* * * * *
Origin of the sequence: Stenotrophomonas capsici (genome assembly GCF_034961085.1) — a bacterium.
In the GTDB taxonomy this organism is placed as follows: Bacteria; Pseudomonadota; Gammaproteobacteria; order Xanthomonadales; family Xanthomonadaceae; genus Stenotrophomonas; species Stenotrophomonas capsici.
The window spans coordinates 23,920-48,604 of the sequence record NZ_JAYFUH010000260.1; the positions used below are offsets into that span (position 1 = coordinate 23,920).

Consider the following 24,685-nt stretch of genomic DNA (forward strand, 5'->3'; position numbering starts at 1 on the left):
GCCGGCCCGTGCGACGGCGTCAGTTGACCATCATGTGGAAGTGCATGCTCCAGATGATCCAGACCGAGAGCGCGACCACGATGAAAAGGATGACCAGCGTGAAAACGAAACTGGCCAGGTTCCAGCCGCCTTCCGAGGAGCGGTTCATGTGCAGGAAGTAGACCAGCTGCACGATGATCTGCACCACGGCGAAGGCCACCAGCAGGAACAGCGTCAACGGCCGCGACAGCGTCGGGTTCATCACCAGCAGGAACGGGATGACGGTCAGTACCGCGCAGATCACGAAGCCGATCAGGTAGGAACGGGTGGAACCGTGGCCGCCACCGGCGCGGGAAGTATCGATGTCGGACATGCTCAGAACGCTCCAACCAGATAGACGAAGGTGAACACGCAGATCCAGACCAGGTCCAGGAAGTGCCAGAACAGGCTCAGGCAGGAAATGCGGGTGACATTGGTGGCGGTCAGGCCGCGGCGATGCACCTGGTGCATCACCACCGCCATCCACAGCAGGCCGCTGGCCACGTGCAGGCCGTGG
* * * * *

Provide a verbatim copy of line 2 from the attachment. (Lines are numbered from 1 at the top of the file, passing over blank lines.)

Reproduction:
In the GTDB taxonomy this organism is placed as follows: Bacteria; Pseudomonadota; Gammaproteobacteria; order Xanthomonadales; family Xanthomonadaceae; genus Stenotrophomonas; species Stenotrophomonas capsici.